Java Video Tutorial 19

Java Regular ExpressionsIn this part of my Java Video Tutorial, I cover Java Regular Expressions. You use regular expressions when you want to search for data. You then use codes to define what that data looks like.

So, if you are looking for a 5 digit number, you could type \\d{5} and Java does the rest!

The code that follows the video will help you see how easy regular expressions are.

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Code From the Video

import java.util.regex.*;

public class LessonNineteen{
	public static void main(String[] args){
		String longString = " Derek Banas CA 12345 PA (412)555-1212 412-555-1234 412 555-1234 "; 
		String strangeString = " 1Z aaa **** *** {{{ {{ { ";
		[ ]  Insert characters that are valid
		[^ ]  Insert characters that are not valid
		\\s  Any white space
		\\S  Any non white space
		{n,m}  Whatever proceeds must occur between n and m times
		// Word must contain letters that are 2 to 20 characters in length
		// [A-Za-z]{2,20} 0r \w{2,20}
		regexChecker("\\s[A-Za-z]{2,20}\\s", longString);
		\\d  Any digits 0-9
	 	\\D  Anything not a number
	 	{n}  Whatever proceeds must occur n times
		// Only 5 digits
		// \\s[0-9]{5}\\s or \\d{5}
		regexChecker("\\s\\d{5}\\s", longString);
		|  Is used for OR clause situations
		// Must start with a A or C, followed by 1 letter in brackets
		// Must be a maximum of 2 characters in length
		// A[KLRZ]|C[AOT]
		regexChecker("A[KLRZ]|C[AOT]", longString);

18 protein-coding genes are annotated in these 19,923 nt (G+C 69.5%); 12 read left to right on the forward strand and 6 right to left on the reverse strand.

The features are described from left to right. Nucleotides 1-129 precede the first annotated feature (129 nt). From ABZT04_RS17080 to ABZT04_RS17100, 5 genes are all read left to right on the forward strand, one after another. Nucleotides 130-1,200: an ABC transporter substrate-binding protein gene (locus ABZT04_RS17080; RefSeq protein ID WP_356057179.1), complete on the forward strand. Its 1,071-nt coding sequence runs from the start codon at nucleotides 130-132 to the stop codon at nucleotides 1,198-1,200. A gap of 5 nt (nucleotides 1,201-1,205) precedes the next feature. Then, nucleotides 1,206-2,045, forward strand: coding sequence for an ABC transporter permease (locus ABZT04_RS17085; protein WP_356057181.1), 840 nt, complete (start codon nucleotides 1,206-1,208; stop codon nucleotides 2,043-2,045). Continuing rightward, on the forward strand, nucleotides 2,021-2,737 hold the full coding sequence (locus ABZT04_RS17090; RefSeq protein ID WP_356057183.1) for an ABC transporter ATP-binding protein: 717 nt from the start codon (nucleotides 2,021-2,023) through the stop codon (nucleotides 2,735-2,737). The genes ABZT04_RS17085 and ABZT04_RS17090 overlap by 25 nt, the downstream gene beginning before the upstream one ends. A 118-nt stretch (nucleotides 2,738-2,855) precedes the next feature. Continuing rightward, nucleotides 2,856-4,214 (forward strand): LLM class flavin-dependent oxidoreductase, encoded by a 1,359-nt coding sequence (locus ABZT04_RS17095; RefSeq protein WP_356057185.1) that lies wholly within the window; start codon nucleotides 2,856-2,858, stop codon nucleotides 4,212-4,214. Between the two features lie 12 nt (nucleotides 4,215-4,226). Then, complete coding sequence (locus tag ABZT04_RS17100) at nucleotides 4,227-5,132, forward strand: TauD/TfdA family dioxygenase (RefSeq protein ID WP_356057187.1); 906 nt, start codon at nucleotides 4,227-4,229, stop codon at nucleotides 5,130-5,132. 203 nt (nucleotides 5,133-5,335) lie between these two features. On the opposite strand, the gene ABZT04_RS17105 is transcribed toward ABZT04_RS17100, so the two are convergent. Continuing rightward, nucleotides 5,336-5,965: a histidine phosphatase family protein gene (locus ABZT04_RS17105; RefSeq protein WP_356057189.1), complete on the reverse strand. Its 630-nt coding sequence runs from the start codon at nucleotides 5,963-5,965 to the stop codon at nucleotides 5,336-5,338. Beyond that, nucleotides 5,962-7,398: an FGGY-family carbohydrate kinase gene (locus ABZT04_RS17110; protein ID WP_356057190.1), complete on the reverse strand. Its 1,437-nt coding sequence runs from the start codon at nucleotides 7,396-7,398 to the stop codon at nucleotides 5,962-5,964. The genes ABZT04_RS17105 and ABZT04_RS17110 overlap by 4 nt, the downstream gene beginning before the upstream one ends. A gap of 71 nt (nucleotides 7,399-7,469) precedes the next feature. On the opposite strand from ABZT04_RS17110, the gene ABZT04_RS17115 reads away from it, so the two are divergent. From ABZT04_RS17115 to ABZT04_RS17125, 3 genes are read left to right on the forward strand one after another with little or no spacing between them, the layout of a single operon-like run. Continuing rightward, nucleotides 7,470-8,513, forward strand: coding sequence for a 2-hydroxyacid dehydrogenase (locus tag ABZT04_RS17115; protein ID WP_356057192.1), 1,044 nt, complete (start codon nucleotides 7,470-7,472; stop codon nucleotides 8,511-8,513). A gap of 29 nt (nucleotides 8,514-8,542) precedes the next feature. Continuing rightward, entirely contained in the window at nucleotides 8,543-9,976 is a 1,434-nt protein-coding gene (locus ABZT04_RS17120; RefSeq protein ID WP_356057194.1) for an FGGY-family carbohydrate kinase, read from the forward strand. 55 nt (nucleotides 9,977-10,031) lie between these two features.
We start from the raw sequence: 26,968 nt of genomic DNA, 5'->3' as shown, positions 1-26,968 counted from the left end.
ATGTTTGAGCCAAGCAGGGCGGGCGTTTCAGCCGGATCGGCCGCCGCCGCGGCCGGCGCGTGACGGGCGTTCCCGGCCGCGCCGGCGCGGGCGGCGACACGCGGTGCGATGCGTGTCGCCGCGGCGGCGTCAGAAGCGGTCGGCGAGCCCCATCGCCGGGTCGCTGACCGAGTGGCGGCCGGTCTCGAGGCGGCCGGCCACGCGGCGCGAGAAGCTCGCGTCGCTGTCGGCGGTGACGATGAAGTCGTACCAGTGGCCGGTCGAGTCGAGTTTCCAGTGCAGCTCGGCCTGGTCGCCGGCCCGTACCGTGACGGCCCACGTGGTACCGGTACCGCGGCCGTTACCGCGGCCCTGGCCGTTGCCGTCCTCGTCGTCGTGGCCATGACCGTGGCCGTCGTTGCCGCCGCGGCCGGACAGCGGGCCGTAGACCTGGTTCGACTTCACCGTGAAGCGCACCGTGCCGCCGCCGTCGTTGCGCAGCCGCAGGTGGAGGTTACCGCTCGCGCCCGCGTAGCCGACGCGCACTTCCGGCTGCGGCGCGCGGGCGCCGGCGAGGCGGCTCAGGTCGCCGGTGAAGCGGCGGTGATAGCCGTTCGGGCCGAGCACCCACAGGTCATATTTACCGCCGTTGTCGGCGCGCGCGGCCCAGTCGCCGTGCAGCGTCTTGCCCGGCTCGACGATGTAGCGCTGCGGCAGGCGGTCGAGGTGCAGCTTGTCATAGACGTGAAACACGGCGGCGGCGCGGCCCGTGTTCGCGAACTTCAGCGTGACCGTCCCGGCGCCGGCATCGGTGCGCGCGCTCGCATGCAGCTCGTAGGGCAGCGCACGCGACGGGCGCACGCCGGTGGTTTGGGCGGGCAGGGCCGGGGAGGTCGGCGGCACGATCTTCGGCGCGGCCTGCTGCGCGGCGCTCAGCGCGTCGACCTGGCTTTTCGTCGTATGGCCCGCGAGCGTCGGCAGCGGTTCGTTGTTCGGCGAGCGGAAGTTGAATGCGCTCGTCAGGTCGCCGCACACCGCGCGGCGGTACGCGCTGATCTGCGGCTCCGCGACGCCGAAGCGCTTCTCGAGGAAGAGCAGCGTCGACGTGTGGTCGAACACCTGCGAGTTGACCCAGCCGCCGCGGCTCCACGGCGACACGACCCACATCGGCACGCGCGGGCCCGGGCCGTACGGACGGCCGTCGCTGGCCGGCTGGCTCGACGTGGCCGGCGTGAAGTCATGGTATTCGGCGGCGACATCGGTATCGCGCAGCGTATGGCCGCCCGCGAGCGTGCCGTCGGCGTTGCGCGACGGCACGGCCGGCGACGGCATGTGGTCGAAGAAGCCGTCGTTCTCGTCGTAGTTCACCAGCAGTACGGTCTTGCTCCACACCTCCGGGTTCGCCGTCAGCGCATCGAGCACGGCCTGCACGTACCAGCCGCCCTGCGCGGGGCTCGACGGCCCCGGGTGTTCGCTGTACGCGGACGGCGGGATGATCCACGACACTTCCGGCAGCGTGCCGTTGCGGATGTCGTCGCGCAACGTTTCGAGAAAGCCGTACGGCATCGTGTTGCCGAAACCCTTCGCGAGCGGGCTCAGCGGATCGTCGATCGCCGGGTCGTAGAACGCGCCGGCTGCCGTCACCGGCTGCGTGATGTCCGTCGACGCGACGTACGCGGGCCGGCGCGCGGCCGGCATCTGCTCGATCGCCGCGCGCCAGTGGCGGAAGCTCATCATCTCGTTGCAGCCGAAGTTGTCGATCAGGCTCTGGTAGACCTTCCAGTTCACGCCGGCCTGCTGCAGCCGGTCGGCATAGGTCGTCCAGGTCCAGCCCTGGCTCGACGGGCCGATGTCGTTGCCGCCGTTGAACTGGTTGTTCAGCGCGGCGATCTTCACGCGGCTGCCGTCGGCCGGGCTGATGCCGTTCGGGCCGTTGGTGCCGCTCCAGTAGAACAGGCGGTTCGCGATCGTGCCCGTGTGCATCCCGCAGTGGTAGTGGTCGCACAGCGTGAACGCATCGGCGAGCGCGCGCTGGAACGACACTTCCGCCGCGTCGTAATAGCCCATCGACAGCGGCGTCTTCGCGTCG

{n,}  Whatever proceeds must occur at least n times
		+  Whatever proceeds must occur one or more times
		. ^ * + ? { } [ ] \ | ( )  Characters that must be escaped or backslashed
		// Grab any string that contains 1 or more !
		regexChecker("(\\{{1,})", strangeString);
		regexChecker("(\\{+)", strangeString);
		// Get anything that occurs 3 times except newline
		// .  Anything but newline
		regexChecker(".{3}", strangeString);
		\\w  Any word type character A-Z, a-z, 0-9, _
		\\W  Any non word character
		*  Occurs zero or more times
		regexChecker("\\w*", strangeString);
		regexChecker("[A-Za-z0-9._\\%-]+@[A-Za-z0-9.-]+\\.[A-Za-z]{2,4}", longString);
		// ?  0 or 1 of what proceeds it
		regexChecker("([0-9]( |-)?)?(\\(?[0-9]{3}\\)?|[0-9]{3})( |-)?([0-9]{3}( |-)?[0-9]{4}|[a-zA-Z0-9]{7})", longString);
	public static void regexChecker(String theRegex, String str2Check){
		// You define your regular expression (REGEX) using Pattern
		Pattern checkRegex = Pattern.compile(theRegex);
		// Creates a Matcher object that searches the String for
		// anything that matches the REGEX
		Matcher regexMatcher = checkRegex.matcher( str2Check );
		// Cycle through the positive matches and print them to screen
		// Make sure string isn't empty and trim off any whitespace
		while ( regexMatcher.find() ){
			if ( != 0){
				System.out.println( );
				// You can get the starting and ending indexs
				System.out.println( "Start Index: " + regexMatcher.start());
				System.out.println( "Start Index: " + regexMatcher.end());
	public static void regexReplace(String str2Replace){
		// REGEX that matches 1 or more white space
		Pattern replace = Pattern.compile("\\s+");
		// This doesn't really apply, but this is how you ignore case
		// Pattern replace = Pattern.compile("\\s+", Pattern.CASE_INSENSITIVE);
		// trim the string t prepare it for a replace
		Matcher regexMatcher = replace.matcher(str2Replace.trim());
		// replaceAll replaces all white space with commas
		System.out.println(regexMatcher.replaceAll(", "));

25 Responses to “Java Video Tutorial 19”

  1. admin says:

    I got asked how to match any word that starts with a specific character and ends with another character using regular expressions. Here is the answer:

    This will work every time (Even with numbers)